From My Personal Archives: Let’s Be Real About Hillary Clinton
Originally posted on January 22nd, 2007 @ my Zaadz blog. Revised version September 27, 2007. . .
Despite the fair amount of political content on this blog, I don’t particularly care to share any specific political opinions. There is one opinion of mine however, that I can’t slience. Earlier this year, when Hillary Rodham Clinton announced her intention to run for president, I was left sickened by the prospect, though I can say I was hardly surprised.
It should be fairly clear by now, that my leanings do bear left. I don’t buy into labels much, but one of the few that fits me is Progressive. Progressive doesn’t put me into a tidy box or a camp to be separated from the rest of my fellow Americans, left, right or center. Instead, it represents the nature of my beliefs. This idea should only be understood so that it is clear that I am not someone who is voicing a right-wing party line song and dance. But more and more good-hearted, well-intentioned “Liberals” and Progressives need to get over the idea that Bill and Hillary Clinton were the posterchildren for Progressive Policies in America.
I’m not going to get into a long debate or tirade, citing example after example of how Iraq was bombed daily for long stretches of time under Bill’s watch, the bombing of Kosovo, increased funding for prison construction, support of so-called “Free Trade Agreements”… All of it might get one to ask why both Jim Hightower and Michael Moore have at one time (before GWB) called Clinton “the best Republican President…”
But we’re not talking about Bill (though of course we’ll get him too), this is about Hillary.
Norman Solomon on June 12, 2006 asked the question well:
Why Pretend That Hillary Clinton is Progressive?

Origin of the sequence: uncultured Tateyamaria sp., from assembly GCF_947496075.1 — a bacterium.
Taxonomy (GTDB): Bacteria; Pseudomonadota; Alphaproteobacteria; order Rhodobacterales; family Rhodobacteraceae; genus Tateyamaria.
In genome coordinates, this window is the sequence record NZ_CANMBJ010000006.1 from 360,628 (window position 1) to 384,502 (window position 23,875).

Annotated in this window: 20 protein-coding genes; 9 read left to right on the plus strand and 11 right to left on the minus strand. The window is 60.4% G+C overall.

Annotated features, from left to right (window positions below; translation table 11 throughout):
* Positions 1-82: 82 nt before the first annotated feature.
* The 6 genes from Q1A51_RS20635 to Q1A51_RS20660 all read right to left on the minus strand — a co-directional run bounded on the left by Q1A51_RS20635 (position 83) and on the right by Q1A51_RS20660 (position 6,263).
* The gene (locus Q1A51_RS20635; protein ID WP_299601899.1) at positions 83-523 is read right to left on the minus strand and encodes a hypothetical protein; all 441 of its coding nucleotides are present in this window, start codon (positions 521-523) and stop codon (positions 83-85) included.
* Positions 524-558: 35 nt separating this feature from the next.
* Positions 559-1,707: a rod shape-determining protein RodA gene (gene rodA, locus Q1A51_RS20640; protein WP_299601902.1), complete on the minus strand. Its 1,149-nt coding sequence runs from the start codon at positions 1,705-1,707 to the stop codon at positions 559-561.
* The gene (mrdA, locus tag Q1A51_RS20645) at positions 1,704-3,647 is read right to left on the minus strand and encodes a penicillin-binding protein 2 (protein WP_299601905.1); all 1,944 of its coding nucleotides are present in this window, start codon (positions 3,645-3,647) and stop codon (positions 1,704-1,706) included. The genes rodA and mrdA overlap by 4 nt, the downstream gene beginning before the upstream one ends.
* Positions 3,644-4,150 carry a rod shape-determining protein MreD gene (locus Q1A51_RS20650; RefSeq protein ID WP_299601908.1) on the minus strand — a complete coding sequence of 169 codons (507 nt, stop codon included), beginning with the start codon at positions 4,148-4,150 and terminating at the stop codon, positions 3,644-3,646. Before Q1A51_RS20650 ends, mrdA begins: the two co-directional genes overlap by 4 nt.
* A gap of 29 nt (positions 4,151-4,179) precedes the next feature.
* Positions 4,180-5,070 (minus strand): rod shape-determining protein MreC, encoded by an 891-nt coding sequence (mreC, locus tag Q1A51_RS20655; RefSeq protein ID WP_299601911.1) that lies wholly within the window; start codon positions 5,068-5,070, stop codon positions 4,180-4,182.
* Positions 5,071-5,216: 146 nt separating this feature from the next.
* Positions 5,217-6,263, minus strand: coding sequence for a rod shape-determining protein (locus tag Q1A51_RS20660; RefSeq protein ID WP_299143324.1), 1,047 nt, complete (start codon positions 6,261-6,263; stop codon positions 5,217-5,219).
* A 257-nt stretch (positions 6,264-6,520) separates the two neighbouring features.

The potential candidate tries to have it both ways
“The scheduled speech by Sen. Hillary Clinton at the “Take Back America 2006” conference in Washington on June 13 is likely to intensify discussion about her relationship with the progressive grassroots of the Democratic Party.
Many weeks ago the conference sponsor, the Campaign for America’s Future, sent out an email telling prospective attendees: “As in years past, we expect America’s most prominent progressive leaders to attend and address the conference. Invited speakers include…” On the list was Hillary Clinton.
In response, I wrote to Campaign for America’s Future co-director Roger Hickey and asked what Clinton’s name was doing on a list of “progressive leaders.” He responded by saying that “I don’t think of ALL of our speakers as ‘America’s most prominent progressive leaders.’ In fact, I have been quoted saying very critical things about Hillary – in the Washington Post and elsewhere. We do, however, want to ask possible presidential candidates to attempt publicly to justify their candidacy to the progressive activists.”
Hickey also commented that “some people do consider Hillary progressive.”
But the people who “do consider Hillary progressive” could mostly be divided into two categories—those who are Fox-News-attuned enough to believe any non-Republican is a far leftist, and those who are left-leaning but don’t realize how viciously opportunistic Sen. Clinton has been. Today, in keeping with her political character, she welcomes the fund-raising support of reactionary media mogul Rupert Murdoch.
Unfortunately, the kind of confusion that sees Hillary Clinton as progressive is apt to get a boost from her appearance at a conference with avowedly progressive sponsorship – particularly because the person in the best position to dispel such confusion is not on the program. The “Take Back America” schedule set aside half an hour for a speech from Clinton but not a minute for any words from Jonathan Tasini, the longtime union activist who’s running – on an antiwar and all-around progressive platform – against Clinton in this year’s Democratic primary for senator from New York.